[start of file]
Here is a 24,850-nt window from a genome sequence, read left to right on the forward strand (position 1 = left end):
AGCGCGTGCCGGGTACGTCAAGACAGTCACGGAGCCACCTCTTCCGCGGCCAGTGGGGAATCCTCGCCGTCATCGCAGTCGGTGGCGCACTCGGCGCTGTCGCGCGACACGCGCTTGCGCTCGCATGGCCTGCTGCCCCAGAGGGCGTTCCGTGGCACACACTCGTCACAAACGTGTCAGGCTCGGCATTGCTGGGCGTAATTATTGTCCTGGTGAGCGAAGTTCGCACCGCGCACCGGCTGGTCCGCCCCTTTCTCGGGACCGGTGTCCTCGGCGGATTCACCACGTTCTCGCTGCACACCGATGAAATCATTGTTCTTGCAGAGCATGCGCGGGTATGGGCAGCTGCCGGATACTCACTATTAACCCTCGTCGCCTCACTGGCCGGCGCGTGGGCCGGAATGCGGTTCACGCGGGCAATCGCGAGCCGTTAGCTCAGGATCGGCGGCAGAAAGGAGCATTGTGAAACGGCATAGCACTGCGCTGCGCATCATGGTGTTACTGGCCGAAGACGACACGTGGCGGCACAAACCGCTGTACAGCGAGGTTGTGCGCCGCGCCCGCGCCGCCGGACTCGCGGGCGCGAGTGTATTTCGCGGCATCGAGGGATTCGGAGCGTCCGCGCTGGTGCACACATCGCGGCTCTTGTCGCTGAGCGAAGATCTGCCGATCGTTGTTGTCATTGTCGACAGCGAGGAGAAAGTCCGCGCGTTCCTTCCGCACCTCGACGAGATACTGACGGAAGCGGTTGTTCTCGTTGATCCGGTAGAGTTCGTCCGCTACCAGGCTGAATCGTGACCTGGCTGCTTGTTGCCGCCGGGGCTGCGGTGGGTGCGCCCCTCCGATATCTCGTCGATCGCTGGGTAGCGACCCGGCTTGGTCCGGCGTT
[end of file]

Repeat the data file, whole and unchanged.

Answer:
Here is a 24,850-nt window from a genome sequence, read left to right on the forward strand (position 1 = left end):
AGCGCGTGCCGGGTACGTCAAGACAGTCACGGAGCCACCTCTTCCGCGGCCAGTGGGGAATCCTCGCCGTCATCGCAGTCGGTGGCGCACTCGGCGCTGTCGCGCGACACGCGCTTGCGCTCGCATGGCCTGCTGCCCCAGAGGGCGTTCCGTGGCACACACTCGTCACAAACGTGTCAGGCTCGGCATTGCTGGGCGTAATTATTGTCCTGGTGAGCGAAGTTCGCACCGCGCACCGGCTGGTCCGCCCCTTTCTCGGGACCGGTGTCCTCGGCGGATTCACCACGTTCTCGCTGCACACCGATGAAATCATTGTTCTTGCAGAGCATGCGCGGGTATGGGCAGCTGCCGGATACTCACTATTAACCCTCGTCGCCTCACTGGCCGGCGCGTGGGCCGGAATGCGGTTCACGCGGGCAATCGCGAGCCGTTAGCTCAGGATCGGCGGCAGAAAGGAGCATTGTGAAACGGCATAGCACTGCGCTGCGCATCATGGTGTTACTGGCCGAAGACGACACGTGGCGGCACAAACCGCTGTACAGCGAGGTTGTGCGCCGCGCCCGCGCCGCCGGACTCGCGGGCGCGAGTGTATTTCGCGGCATCGAGGGATTCGGAGCGTCCGCGCTGGTGCACACATCGCGGCTCTTGTCGCTGAGCGAAGATCTGCCGATCGTTGTTGTCATTGTCGACAGCGAGGAGAAAGTCCGCGCGTTCCTTCCGCACCTCGACGAGATACTGACGGAAGCGGTTGTTCTCGTTGATCCGGTAGAGTTCGTCCGCTACCAGGCTGAATCGTGACCTGGCTGCTTGTTGCCGCCGGGGCTGCGGTGGGTGCGCCCCTCCGATATCTCGTCGATCGCTGGGTAGCGACCCGGCTTGGTCCGGCGTT